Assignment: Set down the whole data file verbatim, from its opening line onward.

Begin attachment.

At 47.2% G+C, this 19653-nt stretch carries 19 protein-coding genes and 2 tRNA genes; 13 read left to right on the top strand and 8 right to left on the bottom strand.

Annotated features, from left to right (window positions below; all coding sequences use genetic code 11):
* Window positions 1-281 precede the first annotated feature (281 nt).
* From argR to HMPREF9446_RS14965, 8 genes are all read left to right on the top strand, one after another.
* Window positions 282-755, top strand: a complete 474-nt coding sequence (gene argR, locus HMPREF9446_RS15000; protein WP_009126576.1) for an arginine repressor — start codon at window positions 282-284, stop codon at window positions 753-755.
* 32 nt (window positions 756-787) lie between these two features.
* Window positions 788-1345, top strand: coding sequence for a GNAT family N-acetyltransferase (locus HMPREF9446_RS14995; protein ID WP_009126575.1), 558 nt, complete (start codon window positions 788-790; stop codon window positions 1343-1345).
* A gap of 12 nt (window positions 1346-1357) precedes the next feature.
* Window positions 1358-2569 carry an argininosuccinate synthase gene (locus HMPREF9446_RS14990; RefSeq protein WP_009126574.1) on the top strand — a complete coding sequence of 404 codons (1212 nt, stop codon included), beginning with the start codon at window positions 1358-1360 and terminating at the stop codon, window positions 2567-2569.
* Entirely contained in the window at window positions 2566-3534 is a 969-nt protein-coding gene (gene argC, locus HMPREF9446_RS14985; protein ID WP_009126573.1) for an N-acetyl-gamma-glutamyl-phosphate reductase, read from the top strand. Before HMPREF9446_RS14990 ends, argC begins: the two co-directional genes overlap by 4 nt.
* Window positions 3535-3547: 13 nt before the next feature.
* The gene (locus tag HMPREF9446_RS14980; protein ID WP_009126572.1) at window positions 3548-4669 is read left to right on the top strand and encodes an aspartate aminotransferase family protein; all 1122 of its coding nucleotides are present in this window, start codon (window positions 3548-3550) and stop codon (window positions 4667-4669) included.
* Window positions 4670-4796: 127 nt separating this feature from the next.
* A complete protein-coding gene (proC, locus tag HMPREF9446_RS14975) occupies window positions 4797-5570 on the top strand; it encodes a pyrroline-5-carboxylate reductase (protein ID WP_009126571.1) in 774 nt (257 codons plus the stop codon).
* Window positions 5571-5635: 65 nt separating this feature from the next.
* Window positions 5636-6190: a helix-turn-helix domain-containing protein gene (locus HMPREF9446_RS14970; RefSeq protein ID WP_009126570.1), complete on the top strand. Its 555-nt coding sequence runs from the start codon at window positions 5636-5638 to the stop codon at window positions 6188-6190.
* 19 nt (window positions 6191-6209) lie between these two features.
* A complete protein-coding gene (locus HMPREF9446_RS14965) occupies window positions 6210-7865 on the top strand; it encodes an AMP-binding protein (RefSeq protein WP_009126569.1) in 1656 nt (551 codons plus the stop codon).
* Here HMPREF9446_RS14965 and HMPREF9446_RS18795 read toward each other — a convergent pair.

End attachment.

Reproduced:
At 47.2% G+C, this 19653-nt stretch carries 19 protein-coding genes and 2 tRNA genes; 13 read left to right on the top strand and 8 right to left on the bottom strand.

Annotated features, from left to right (window positions below; all coding sequences use genetic code 11):
* Window positions 1-281 precede the first annotated feature (281 nt).
* From argR to HMPREF9446_RS14965, 8 genes are all read left to right on the top strand, one after another.
* Window positions 282-755, top strand: a complete 474-nt coding sequence (gene argR, locus HMPREF9446_RS15000; protein WP_009126576.1) for an arginine repressor — start codon at window positions 282-284, stop codon at window positions 753-755.
* 32 nt (window positions 756-787) lie between these two features.
* Window positions 788-1345, top strand: coding sequence for a GNAT family N-acetyltransferase (locus HMPREF9446_RS14995; protein ID WP_009126575.1), 558 nt, complete (start codon window positions 788-790; stop codon window positions 1343-1345).
* A gap of 12 nt (window positions 1346-1357) precedes the next feature.
* Window positions 1358-2569 carry an argininosuccinate synthase gene (locus HMPREF9446_RS14990; RefSeq protein WP_009126574.1) on the top strand — a complete coding sequence of 404 codons (1212 nt, stop codon included), beginning with the start codon at window positions 1358-1360 and terminating at the stop codon, window positions 2567-2569.
* Entirely contained in the window at window positions 2566-3534 is a 969-nt protein-coding gene (gene argC, locus HMPREF9446_RS14985; protein ID WP_009126573.1) for an N-acetyl-gamma-glutamyl-phosphate reductase, read from the top strand. Before HMPREF9446_RS14990 ends, argC begins: the two co-directional genes overlap by 4 nt.
* Window positions 3535-3547: 13 nt before the next feature.
* The gene (locus tag HMPREF9446_RS14980; protein ID WP_009126572.1) at window positions 3548-4669 is read left to right on the top strand and encodes an aspartate aminotransferase family protein; all 1122 of its coding nucleotides are present in this window, start codon (window positions 3548-3550) and stop codon (window positions 4667-4669) included.
* Window positions 4670-4796: 127 nt separating this feature from the next.
* A complete protein-coding gene (proC, locus tag HMPREF9446_RS14975) occupies window positions 4797-5570 on the top strand; it encodes a pyrroline-5-carboxylate reductase (protein ID WP_009126571.1) in 774 nt (257 codons plus the stop codon).
* Window positions 5571-5635: 65 nt separating this feature from the next.
* Window positions 5636-6190: a helix-turn-helix domain-containing protein gene (locus HMPREF9446_RS14970; RefSeq protein ID WP_009126570.1), complete on the top strand. Its 555-nt coding sequence runs from the start codon at window positions 5636-5638 to the stop codon at window positions 6188-6190.
* 19 nt (window positions 6191-6209) lie between these two features.
* A complete protein-coding gene (locus HMPREF9446_RS14965) occupies window positions 6210-7865 on the top strand; it encodes an AMP-binding protein (RefSeq protein WP_009126569.1) in 1656 nt (551 codons plus the stop codon).
* Here HMPREF9446_RS14965 and HMPREF9446_RS18795 read toward each other — a convergent pair.